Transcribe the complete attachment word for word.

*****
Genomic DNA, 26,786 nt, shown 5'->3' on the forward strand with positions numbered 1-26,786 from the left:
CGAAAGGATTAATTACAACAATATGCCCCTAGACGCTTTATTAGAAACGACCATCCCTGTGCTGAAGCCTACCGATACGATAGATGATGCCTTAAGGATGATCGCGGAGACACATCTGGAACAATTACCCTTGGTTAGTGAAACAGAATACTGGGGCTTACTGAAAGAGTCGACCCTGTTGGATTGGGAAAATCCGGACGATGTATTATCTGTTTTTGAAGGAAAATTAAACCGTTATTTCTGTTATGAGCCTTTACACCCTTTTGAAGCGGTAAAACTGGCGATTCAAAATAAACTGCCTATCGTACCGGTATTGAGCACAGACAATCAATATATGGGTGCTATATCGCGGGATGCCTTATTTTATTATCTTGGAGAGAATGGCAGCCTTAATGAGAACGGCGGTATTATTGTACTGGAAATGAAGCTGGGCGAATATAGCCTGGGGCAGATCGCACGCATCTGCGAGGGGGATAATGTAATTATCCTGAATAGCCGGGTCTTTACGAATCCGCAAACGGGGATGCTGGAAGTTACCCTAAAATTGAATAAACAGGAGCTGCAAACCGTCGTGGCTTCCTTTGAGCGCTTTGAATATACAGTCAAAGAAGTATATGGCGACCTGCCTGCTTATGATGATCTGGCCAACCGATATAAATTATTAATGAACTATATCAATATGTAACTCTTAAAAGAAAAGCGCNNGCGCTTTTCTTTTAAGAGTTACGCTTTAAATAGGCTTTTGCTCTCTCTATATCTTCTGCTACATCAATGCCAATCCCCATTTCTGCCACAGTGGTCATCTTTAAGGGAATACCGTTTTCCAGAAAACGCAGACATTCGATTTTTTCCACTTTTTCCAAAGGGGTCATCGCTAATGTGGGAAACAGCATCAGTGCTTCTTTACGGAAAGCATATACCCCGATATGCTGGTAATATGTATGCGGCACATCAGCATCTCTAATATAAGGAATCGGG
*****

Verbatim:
Genomic DNA, 26,786 nt, shown 5'->3' on the forward strand with positions numbered 1-26,786 from the left:
CGAAAGGATTAATTACAACAATATGCCCCTAGACGCTTTATTAGAAACGACCATCCCTGTGCTGAAGCCTACCGATACGATAGATGATGCCTTAAGGATGATCGCGGAGACACATCTGGAACAATTACCCTTGGTTAGTGAAACAGAATACTGGGGCTTACTGAAAGAGTCGACCCTGTTGGATTGGGAAAATCCGGACGATGTATTATCTGTTTTTGAAGGAAAATTAAACCGTTATTTCTGTTATGAGCCTTTACACCCTTTTGAAGCGGTAAAACTGGCGATTCAAAATAAACTGCCTATCGTACCGGTATTGAGCACAGACAATCAATATATGGGTGCTATATCGCGGGATGCCTTATTTTATTATCTTGGAGAGAATGGCAGCCTTAATGAGAACGGCGGTATTATTGTACTGGAAATGAAGCTGGGCGAATATAGCCTGGGGCAGATCGCACGCATCTGCGAGGGGGATAATGTAATTATCCTGAATAGCCGGGTCTTTACGAATCCGCAAACGGGGATGCTGGAAGTTACCCTAAAATTGAATAAACAGGAGCTGCAAACCGTCGTGGCTTCCTTTGAGCGCTTTGAATATACAGTCAAAGAAGTATATGGCGACCTGCCTGCTTATGATGATCTGGCCAACCGATATAAATTATTAATGAACTATATCAATATGTAACTCTTAAAAGAAAAGCGCNNGCGCTTTTCTTTTAAGAGTTACGCTTTAAATAGGCTTTTGCTCTCTCTATATCTTCTGCTACATCAATGCCAATCCCCATTTCTGCCACAGTGGTCATCTTTAAGGGAATACCGTTTTCCAGAAAACGCAGACATTCGATTTTTTCCACTTTTTCCAAAGGGGTCATCGCTAATGTGGGAAACAGCATCAGTGCTTCTTTACGGAAAGCATATACCCCGATATGCTGGTAATATGTATGCGGCACATCAGCATCTCTAATATAAGGAATCGGG